A friend of mine who with his wife make costumes as a hobby gave me another perspective on this matter. He was telling me about a really bad costume he once saw at a comic book convention. It was of Cloak, from the Marvel comic book CLOAK & DAGGER, and it was essentially a dark hooded cape worn over a black body stocking. Cloak did not wear Superman-style briefs, as the character was created in the ‘80s after super-hero fashions had shifted a bit. Neither was the guy in the costume wearing a jock. “You could tell,” my friend intoned somberly. “Spandex is unforgiving. It shows EVERYTHING.”

That seems like a practical explanation right there. Superman has to wear something in addition to his tights for the sake of modesty; and he wears them on the outside, because if he wore them underneath, people could see his panty-lines which would look silly too. At least on the outside, the briefs become a design element in the look of the costume.

But something else occurred to me too. And here I’m afraid I’m going to have to allude to Unpleasant Bodily Functions. I recently read a satirical piece pondering those questions which the movies never answer, such as: how do movie super-heroes go to the bathroom? Their costumes certainly don’t appear to be designed for that contingency; which is even stranger when you consider that unlike the costumes worn by comic book characters, these have to be worn by actual flesh-and-blood humans.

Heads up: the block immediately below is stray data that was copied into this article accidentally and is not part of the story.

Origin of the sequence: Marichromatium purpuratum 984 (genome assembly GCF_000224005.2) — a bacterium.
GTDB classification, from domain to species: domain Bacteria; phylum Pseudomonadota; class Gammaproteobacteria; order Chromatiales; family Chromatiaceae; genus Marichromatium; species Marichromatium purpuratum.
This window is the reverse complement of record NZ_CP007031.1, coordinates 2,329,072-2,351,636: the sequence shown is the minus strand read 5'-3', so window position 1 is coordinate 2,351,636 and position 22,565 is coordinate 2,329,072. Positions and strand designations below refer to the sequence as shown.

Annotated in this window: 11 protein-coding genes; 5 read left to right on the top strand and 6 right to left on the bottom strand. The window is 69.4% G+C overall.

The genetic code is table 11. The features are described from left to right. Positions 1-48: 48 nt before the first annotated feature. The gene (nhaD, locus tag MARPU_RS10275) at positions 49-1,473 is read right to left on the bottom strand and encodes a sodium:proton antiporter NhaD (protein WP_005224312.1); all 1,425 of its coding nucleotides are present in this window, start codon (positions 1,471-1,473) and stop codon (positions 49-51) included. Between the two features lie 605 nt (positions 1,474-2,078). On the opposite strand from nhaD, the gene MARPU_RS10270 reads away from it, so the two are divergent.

I can only think of a couple instances I’ve seen where this issue has come up in the comics. One of them was a bit from Alan Moore’s WATCHMEN in which Nite-Owl recalls a case where he had to heed a Call of Nature while out on a stakeout. By the time he was able to get back, the criminal he wanted to tail had already left. After that, he says, he re-designed his costume so he wouldn’t have that problem again. Silk Spectre does not seem particularly anxious for him to elaborate; and frankly, neither does the reader.

But while musing on this, it all came together: Super-Hero Bodily Functions, The Man of Steel’s Underpants, the Unforgiving Nature of Spandex; even Red Tornado’s Union Suit. It was all connected.

The traditional red woolen long johns, such as those worn by Ma Hunkel in RED TORNADO and immortalized in the classic novelty song “Walking In My Winter Underwear” sported a flap in the back, secured by buttons, which could be unfastened to provide convenient access when the wearer had to Do His Business. By necessity, Superman’s tights would need something similar. Ma Kent is a practical woman; she would have thought of these things when she made the suit.

And when the woolen long johns were depicted in low-brow cartoons, the flap inevitably came undone, offering a glimpse of the wearer’s hinterlands. I’m pretty sure that Supes would want to keep his privates… er, private; so in order to do that and still keep convenient access for moments of necessity, the obvious solution would be to cover up with something that can be easily removed. Like his super-panties.

That is my theory, anyway. If an explanation is really needed. Perhaps it’s just better, though, to simply say that Superman dresses the way he does because he’s Superman and that’s what Superman looks like.

It works for me.


Kurt Wilcken draws the webcomic “Hannibal Tesla Adventure Magazine” at and writes a weekly blog about obscure Bible stories, “The Ones You Didn’t Hear in Sunday School” at: He also sometimes refers to himself in the third person and he lives for feedback.